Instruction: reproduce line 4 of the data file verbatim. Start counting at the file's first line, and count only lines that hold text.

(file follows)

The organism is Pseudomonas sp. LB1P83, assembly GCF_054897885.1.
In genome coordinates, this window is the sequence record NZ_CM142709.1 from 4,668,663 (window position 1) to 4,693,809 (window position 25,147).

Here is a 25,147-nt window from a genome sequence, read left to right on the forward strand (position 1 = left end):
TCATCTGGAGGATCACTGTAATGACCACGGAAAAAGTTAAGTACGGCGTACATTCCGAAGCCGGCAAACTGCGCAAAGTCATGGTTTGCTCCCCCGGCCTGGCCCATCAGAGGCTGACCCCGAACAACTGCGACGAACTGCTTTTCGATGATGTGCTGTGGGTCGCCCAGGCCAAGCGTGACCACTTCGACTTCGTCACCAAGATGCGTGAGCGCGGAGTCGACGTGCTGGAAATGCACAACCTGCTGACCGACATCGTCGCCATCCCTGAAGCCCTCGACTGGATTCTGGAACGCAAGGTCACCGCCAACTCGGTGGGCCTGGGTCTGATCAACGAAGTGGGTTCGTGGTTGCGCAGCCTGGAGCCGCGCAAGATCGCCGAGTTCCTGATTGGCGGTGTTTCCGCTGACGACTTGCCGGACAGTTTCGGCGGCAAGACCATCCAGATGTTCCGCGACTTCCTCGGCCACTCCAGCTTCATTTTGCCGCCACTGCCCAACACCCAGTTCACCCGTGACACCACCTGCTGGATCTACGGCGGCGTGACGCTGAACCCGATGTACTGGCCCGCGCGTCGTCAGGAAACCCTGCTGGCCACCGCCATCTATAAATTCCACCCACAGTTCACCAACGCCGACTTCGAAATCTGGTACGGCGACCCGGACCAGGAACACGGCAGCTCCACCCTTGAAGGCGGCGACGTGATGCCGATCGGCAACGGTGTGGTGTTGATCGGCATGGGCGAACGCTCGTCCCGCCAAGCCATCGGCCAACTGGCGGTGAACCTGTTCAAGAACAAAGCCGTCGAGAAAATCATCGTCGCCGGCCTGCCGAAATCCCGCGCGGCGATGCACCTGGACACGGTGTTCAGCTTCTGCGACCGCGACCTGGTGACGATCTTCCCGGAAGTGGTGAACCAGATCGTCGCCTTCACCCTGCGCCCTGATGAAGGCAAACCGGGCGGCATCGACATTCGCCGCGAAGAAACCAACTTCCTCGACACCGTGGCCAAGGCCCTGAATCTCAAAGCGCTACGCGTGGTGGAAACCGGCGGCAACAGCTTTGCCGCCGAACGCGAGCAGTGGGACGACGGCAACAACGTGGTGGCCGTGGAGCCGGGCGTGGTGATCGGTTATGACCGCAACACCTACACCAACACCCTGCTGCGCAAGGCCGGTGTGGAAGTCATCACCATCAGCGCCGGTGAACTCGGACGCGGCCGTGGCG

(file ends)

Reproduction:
TCATCTGGAGGATCACTGTAATGACCACGGAAAAAGTTAAGTACGGCGTACATTCCGAAGCCGGCAAACTGCGCAAAGTCATGGTTTGCTCCCCCGGCCTGGCCCATCAGAGGCTGACCCCGAACAACTGCGACGAACTGCTTTTCGATGATGTGCTGTGGGTCGCCCAGGCCAAGCGTGACCACTTCGACTTCGTCACCAAGATGCGTGAGCGCGGAGTCGACGTGCTGGAAATGCACAACCTGCTGACCGACATCGTCGCCATCCCTGAAGCCCTCGACTGGATTCTGGAACGCAAGGTCACCGCCAACTCGGTGGGCCTGGGTCTGATCAACGAAGTGGGTTCGTGGTTGCGCAGCCTGGAGCCGCGCAAGATCGCCGAGTTCCTGATTGGCGGTGTTTCCGCTGACGACTTGCCGGACAGTTTCGGCGGCAAGACCATCCAGATGTTCCGCGACTTCCTCGGCCACTCCAGCTTCATTTTGCCGCCACTGCCCAACACCCAGTTCACCCGTGACACCACCTGCTGGATCTACGGCGGCGTGACGCTGAACCCGATGTACTGGCCCGCGCGTCGTCAGGAAACCCTGCTGGCCACCGCCATCTATAAATTCCACCCACAGTTCACCAACGCCGACTTCGAAATCTGGTACGGCGACCCGGACCAGGAACACGGCAGCTCCACCCTTGAAGGCGGCGACGTGATGCCGATCGGCAACGGTGTGGTGTTGATCGGCATGGGCGAACGCTCGTCCCGCCAAGCCATCGGCCAACTGGCGGTGAACCTGTTCAAGAACAAAGCCGTCGAGAAAATCATCGTCGCCGGCCTGCCGAAATCCCGCGCGGCGATGCACCTGGACACGGTGTTCAGCTTCTGCGACCGCGACCTGGTGACGATCTTCCCGGAAGTGGTGAACCAGATCGTCGCCTTCACCCTGCGCCCTGATGAAGGCAAACCGGGCGGCATCGACATTCGCCGCGAAGAAACCAACTTCCTCGACACCGTGGCCAAGGCCCTGAATCTCAAAGCGCTACGCGTGGTGGAAACCGGCGGCAACAGCTTTGCCGCCGAACGCGAGCAGTGGGACGACGGCAACAACGTGGTGGCCGTGGAGCCGGGCGTGGTGATCGGTTATGACCGCAACACCTACACCAACACCCTGCTGCGCAAGGCCGGTGTGGAAGTCATCACCATCAGCGCCGGTGAACTCGGACGCGGCCGTGGCG